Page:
Congratulations – you secured the discovery meeting with a potential client! Now what?
Here are some tips to delivering a compelling client presentation with clarity and focus.
1. Use charts and graphs + simple and meaningful phrases – Many people are visual learners. A graphic helps them make sense of ideas better than words alone. I used to pepper my presentations with bullet points, maybe supported by the occasional picture. Since I started incorporating Smart Art, they’ve been much better received. It seems there’s a relevant Smart Art graphic for everything, and they’re very easy to use. To start exploring, open a Power Point file and go to “Insert” in the top toolbar. Click on “Smart Art” and let your imagination take over.
2. Keep text to a minimum – You don’t want your audience to be reading the slides. You want them focused on you. So keep any text short and sweet.
3. Do your research – Researching the company goes without saying, but take it a step further. Find out who will be at the meeting and look them up on LinkedIn. Without too much “LinkedIn stalking” see if you can find a way to personalize your presentation to speak to your audience as individual people.
This also helps with building your team. If they’re going to have one of their IT folks at the table, you can plan to bring yours, too.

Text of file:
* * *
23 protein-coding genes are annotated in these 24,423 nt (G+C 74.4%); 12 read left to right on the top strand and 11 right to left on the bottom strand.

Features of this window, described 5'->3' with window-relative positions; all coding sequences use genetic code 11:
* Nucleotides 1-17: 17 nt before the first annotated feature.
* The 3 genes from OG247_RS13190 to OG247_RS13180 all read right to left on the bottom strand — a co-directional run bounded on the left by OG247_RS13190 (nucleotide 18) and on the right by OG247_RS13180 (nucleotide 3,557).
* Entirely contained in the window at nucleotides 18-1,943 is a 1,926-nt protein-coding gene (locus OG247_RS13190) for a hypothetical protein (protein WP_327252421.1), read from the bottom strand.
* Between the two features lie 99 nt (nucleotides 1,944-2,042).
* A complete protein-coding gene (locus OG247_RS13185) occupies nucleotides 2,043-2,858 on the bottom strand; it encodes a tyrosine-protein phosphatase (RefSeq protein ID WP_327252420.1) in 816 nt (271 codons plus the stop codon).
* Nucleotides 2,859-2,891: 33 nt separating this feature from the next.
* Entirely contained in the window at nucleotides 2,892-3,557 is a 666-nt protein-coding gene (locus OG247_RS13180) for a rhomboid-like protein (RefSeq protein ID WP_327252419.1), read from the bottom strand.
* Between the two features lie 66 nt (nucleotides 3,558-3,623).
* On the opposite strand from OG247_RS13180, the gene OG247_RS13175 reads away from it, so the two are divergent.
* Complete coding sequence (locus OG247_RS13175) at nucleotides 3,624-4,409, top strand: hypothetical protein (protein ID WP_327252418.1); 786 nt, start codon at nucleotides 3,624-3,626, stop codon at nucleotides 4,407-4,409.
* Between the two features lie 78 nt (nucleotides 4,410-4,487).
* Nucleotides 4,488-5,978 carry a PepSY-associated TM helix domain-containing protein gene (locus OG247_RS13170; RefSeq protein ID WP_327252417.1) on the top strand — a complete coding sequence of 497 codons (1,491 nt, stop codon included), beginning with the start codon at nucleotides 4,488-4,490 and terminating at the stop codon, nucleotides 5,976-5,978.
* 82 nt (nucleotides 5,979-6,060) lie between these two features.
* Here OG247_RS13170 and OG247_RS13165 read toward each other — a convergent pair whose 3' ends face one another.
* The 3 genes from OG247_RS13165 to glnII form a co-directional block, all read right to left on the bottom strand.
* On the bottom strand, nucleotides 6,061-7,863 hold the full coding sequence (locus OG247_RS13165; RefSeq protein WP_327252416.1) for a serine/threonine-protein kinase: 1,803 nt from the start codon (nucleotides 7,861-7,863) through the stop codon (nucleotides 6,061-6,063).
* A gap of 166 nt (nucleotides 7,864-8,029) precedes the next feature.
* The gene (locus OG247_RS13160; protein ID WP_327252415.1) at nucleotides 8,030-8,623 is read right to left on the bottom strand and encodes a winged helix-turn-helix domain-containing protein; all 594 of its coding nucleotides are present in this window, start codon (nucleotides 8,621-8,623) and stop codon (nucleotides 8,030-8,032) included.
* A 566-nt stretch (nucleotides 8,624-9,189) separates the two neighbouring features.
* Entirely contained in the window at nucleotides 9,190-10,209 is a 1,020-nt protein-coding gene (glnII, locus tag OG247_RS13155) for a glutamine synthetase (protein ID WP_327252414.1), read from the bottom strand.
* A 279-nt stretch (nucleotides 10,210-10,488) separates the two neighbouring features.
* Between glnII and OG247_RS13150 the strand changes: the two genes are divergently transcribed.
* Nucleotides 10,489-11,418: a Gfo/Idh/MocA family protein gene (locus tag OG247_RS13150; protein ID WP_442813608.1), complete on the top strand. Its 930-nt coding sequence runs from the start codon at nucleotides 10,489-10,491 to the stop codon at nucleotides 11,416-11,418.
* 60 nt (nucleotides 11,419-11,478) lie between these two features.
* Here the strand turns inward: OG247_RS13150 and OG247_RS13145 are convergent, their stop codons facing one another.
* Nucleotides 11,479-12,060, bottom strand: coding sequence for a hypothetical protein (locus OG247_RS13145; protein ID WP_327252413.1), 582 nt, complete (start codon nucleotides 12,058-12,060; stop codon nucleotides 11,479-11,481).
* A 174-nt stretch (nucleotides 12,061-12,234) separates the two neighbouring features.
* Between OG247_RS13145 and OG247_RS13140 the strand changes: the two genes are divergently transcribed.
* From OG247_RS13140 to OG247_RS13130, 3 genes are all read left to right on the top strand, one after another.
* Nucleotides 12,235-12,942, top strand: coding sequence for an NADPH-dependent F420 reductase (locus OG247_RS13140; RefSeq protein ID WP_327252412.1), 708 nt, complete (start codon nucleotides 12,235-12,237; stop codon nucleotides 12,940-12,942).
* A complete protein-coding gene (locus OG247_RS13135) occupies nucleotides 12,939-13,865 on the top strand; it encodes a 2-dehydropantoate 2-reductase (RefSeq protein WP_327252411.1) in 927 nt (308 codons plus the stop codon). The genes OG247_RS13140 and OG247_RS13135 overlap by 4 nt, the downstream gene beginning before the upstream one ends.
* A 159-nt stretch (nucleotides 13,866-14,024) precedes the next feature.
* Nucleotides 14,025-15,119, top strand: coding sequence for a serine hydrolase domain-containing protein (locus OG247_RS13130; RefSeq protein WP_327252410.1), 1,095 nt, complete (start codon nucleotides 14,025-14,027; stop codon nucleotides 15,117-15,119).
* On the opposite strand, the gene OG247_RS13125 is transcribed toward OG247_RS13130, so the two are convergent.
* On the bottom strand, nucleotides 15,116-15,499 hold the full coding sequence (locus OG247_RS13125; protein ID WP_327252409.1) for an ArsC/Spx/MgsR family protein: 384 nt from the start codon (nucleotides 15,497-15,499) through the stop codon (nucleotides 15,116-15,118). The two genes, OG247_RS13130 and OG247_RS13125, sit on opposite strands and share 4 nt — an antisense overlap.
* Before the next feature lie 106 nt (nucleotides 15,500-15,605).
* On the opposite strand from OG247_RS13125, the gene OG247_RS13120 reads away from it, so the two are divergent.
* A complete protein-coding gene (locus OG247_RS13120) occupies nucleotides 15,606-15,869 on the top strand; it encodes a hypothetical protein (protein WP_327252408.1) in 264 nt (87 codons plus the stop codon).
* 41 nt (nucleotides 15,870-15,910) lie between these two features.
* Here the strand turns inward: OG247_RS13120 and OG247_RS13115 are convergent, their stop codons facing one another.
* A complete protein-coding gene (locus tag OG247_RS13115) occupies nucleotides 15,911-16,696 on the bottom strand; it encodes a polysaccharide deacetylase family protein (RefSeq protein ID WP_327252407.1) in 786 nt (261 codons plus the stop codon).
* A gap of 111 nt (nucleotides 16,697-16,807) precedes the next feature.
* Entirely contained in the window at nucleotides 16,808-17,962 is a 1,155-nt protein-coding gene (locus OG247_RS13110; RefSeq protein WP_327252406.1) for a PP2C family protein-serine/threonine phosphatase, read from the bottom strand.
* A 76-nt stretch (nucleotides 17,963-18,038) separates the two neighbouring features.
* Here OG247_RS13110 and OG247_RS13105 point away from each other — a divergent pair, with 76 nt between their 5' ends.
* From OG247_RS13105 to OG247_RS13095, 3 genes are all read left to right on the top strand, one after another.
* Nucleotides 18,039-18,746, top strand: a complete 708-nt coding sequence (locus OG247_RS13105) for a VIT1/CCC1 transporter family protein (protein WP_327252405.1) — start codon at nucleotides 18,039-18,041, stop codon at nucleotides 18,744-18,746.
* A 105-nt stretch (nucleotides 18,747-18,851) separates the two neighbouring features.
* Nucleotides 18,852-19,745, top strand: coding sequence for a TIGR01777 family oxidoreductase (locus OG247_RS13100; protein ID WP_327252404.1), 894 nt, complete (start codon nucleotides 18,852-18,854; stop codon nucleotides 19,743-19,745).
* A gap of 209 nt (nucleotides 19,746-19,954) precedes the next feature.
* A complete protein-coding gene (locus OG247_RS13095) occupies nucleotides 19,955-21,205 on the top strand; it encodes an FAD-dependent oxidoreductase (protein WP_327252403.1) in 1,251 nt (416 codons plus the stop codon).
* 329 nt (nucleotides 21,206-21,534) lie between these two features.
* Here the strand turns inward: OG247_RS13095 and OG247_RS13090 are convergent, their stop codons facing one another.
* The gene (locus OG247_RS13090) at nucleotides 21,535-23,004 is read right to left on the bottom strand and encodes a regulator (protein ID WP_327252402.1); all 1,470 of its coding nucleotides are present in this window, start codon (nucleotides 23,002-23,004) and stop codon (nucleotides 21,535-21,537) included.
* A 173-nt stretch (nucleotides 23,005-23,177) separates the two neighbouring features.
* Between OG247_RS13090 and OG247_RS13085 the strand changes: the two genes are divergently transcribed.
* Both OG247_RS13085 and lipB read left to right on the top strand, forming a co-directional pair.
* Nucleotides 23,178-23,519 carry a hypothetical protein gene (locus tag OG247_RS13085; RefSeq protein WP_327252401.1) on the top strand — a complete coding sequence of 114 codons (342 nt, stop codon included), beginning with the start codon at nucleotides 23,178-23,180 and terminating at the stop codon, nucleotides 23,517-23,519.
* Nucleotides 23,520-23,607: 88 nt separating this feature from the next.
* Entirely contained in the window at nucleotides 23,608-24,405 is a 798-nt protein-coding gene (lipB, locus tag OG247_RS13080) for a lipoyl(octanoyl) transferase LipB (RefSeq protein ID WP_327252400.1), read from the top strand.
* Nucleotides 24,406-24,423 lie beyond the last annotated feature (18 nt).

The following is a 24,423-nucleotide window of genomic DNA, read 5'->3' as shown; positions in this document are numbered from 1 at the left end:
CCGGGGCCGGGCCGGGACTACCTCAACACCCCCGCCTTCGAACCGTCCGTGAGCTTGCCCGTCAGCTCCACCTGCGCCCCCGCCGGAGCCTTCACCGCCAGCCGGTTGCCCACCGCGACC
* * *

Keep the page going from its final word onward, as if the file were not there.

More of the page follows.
4. Do a run-through with the person who created the slides – I’m usually not the one delivering the presentations I develop, and nothing gives you a better appreciation of the multiple ways different people perceive the same thing than listening to someone speak to a slide they didn’t create. If you didn’t build the presentation you’ll be delivering, do a dry run with the colleague who did, plus, of course, anyone who will be attending the meeting with you.
5. Careful with handouts – they can be distracting – Again, you want the audience focused on you and if they’re reading something that’s what has their attention. Rather than distributing print-outs at the beginning of the meeting, consider putting together a nice package with the presentation included as a leave-behind.
6. Have a surprise – Hopefully you have an agenda so you’re fully prepared to cover everyone’s most pressing questions. But try to go beyond that and show up with a surprise, maybe some creative suggestions for an event they have coming up or a mockup of a mobile application tailored to their business.
7. Know your material, but don’t sound too rehearsed – I believe there is such a thing as over-preparing. Of course you need to know your stuff, but don’t rehearse to the point where you memorize your “speech” and deliver it as if you’re reading a teleprompter.
Get to the point where you feel comfortable with the content and flow. Ask colleagues to throw out mock questions during dry runs so you can work out the kinks. Once you feel ready, try to relax and go in there being you. Because in the words of Stuart Smalley, you’re good enough, you’re smart enough, and dogonnit, people like you.